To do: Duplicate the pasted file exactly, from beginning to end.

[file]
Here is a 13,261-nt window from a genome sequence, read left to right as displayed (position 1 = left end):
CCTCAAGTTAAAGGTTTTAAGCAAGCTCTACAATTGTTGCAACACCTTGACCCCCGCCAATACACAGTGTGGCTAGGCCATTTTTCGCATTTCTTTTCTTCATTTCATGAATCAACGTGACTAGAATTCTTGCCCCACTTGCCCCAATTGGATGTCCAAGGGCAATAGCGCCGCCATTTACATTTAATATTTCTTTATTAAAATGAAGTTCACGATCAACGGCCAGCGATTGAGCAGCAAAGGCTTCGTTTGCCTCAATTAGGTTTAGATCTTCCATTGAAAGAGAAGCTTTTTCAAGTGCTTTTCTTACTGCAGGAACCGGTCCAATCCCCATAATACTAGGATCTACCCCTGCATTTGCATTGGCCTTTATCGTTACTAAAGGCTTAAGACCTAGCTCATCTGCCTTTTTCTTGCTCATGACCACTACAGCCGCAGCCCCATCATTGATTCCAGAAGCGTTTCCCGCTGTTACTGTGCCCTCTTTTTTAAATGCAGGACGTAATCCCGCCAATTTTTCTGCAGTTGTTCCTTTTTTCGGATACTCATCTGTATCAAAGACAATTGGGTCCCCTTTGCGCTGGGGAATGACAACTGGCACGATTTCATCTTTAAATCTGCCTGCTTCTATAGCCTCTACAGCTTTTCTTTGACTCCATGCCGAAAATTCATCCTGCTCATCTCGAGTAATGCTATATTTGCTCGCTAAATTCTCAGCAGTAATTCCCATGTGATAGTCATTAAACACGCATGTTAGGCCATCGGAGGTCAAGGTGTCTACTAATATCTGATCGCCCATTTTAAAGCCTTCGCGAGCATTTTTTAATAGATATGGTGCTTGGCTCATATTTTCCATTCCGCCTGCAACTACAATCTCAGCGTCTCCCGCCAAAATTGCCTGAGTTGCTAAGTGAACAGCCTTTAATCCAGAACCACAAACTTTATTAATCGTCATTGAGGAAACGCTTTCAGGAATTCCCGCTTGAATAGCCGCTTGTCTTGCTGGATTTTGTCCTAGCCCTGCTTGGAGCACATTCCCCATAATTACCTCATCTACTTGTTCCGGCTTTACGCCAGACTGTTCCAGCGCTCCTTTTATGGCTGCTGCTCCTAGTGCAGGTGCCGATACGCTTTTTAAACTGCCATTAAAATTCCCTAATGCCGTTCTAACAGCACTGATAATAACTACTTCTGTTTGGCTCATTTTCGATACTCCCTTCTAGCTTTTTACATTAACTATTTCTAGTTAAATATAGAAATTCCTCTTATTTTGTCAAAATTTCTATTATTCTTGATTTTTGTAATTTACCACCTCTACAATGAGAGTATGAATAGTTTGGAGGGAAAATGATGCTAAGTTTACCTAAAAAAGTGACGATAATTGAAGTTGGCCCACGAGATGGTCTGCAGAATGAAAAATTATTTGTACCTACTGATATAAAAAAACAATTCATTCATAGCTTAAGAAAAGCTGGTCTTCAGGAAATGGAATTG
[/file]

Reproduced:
Here is a 13,261-nt window from a genome sequence, read left to right as displayed (position 1 = left end):
CCTCAAGTTAAAGGTTTTAAGCAAGCTCTACAATTGTTGCAACACCTTGACCCCCGCCAATACACAGTGTGGCTAGGCCATTTTTCGCATTTCTTTTCTTCATTTCATGAATCAACGTGACTAGAATTCTTGCCCCACTTGCCCCAATTGGATGTCCAAGGGCAATAGCGCCGCCATTTACATTTAATATTTCTTTATTAAAATGAAGTTCACGATCAACGGCCAGCGATTGAGCAGCAAAGGCTTCGTTTGCCTCAATTAGGTTTAGATCTTCCATTGAAAGAGAAGCTTTTTCAAGTGCTTTTCTTACTGCAGGAACCGGTCCAATCCCCATAATACTAGGATCTACCCCTGCATTTGCATTGGCCTTTATCGTTACTAAAGGCTTAAGACCTAGCTCATCTGCCTTTTTCTTGCTCATGACCACTACAGCCGCAGCCCCATCATTGATTCCAGAAGCGTTTCCCGCTGTTACTGTGCCCTCTTTTTTAAATGCAGGACGTAATCCCGCCAATTTTTCTGCAGTTGTTCCTTTTTTCGGATACTCATCTGTATCAAAGACAATTGGGTCCCCTTTGCGCTGGGGAATGACAACTGGCACGATTTCATCTTTAAATCTGCCTGCTTCTATAGCCTCTACAGCTTTTCTTTGACTCCATGCCGAAAATTCATCCTGCTCATCTCGAGTAATGCTATATTTGCTCGCTAAATTCTCAGCAGTAATTCCCATGTGATAGTCATTAAACACGCATGTTAGGCCATCGGAGGTCAAGGTGTCTACTAATATCTGATCGCCCATTTTAAAGCCTTCGCGAGCATTTTTTAATAGATATGGTGCTTGGCTCATATTTTCCATTCCGCCTGCAACTACAATCTCAGCGTCTCCCGCCAAAATTGCCTGAGTTGCTAAGTGAACAGCCTTTAATCCAGAACCACAAACTTTATTAATCGTCATTGAGGAAACGCTTTCAGGAATTCCCGCTTGAATAGCCGCTTGTCTTGCTGGATTTTGTCCTAGCCCTGCTTGGAGCACATTCCCCATAATTACCTCATCTACTTGTTCCGGCTTTACGCCAGACTGTTCCAGCGCTCCTTTTATGGCTGCTGCTCCTAGTGCAGGTGCCGATACGCTTTTTAAACTGCCATTAAAATTCCCTAATGCCGTTCTAACAGCACTGATAATAACTACTTCTGTTTGGCTCATTTTCGATACTCCCTTCTAGCTTTTTACATTAACTATTTCTAGTTAAATATAGAAATTCCTCTTATTTTGTCAAAATTTCTATTATTCTTGATTTTTGTAATTTACCACCTCTACAATGAGAGTATGAATAGTTTGGAGGGAAAATGATGCTAAGTTTACCTAAAAAAGTGACGATAATTGAAGTTGGCCCACGAGATGGTCTGCAGAATGAAAAATTATTTGTACCTACTGATATAAAAAAACAATTCATTCATAGCTTAAGAAAAGCTGGTCTTCAGGAAATGGAATTG